Spain and Japan, interesting combination. So middle class to upper middle class. How about Habib that owns the Quick-E-Mart? Stereotypical I know, but actually is what I was referring to with foreign owned businesses. How many people come here with nothing, and I mean nothing, yet build and own a successful business? Tons! Some of course are the small Quick-E-Mart type of business, others are quite huge. I used Habib a minute ago simply because I toured a manufacturing plant last week that does 8 figures in business each year making siding (veneer/aluminum/etc) for houses and it is already looking into evolving and changing the business to produce either wind turbines or solar panels. Owner of the business is named Habib and he joked I wouldn't be able to pronounce his last name (and he was right). Came here with nothing, a stowaway on a cruise liner, yet look at where he is at now. Legal citizen with a business that does more than $10 million a year. And he's not alone. At all.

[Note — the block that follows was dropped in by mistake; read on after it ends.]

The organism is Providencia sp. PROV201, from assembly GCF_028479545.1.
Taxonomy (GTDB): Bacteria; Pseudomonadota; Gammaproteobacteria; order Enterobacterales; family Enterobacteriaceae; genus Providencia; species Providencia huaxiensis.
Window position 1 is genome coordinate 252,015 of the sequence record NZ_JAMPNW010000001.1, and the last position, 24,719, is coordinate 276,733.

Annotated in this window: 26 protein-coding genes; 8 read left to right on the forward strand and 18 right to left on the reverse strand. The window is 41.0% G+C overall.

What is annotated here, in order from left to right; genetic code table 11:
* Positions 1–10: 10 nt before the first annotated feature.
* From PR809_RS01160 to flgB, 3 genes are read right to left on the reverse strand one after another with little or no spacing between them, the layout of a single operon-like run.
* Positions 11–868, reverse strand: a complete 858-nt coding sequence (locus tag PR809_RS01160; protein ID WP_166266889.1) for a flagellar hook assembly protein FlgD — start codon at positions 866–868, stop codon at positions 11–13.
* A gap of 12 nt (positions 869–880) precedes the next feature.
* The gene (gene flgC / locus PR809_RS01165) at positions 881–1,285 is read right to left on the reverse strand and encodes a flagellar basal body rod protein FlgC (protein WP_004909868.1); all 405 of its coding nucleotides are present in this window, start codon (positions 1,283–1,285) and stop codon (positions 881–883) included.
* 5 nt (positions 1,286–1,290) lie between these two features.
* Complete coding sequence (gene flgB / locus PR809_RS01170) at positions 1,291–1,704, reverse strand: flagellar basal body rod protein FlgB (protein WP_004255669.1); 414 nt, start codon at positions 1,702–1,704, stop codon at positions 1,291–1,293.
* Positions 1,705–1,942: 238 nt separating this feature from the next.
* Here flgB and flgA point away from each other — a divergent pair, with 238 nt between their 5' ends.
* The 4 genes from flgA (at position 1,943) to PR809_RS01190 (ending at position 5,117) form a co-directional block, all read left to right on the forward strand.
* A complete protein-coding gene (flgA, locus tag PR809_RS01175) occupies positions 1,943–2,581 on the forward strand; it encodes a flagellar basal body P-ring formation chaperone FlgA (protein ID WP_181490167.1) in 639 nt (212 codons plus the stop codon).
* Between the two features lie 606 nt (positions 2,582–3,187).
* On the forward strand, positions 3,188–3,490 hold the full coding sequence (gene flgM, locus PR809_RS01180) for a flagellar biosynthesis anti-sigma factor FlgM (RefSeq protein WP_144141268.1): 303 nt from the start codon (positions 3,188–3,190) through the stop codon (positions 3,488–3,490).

Interestingly enough, those I talk to that are successful always talk about how easy stuff is here and how much opportunity is available. The ones that aren't successful talk about how much easier things are "back home", which always makes things interesting when both sides are from the same country. I like to get the two sides together and watch as one waffles on their stance.
Question: You know a lot more about socialism than I do, so how do countries that practice socialism keep the successful motivated? I can't see it working here. If you take away the incentive to be successful (money), most people won't even bother trying to succeed. Plus this is a really lazy country. A ton of people would love to sit around in their house, on the internet/video games, jumbo televisions, eating McDonalds, and letting everyone else pay for it.
Tavish wrote:There isn't a contradiction in saying that people are smart enough to know they shouldn't take a loan they can't afford but will do it anyways. What I did say was that in the past the banks protected people (mainly via government regulation) from their own inability to either say no or to realize that they are wanting something they can't afford.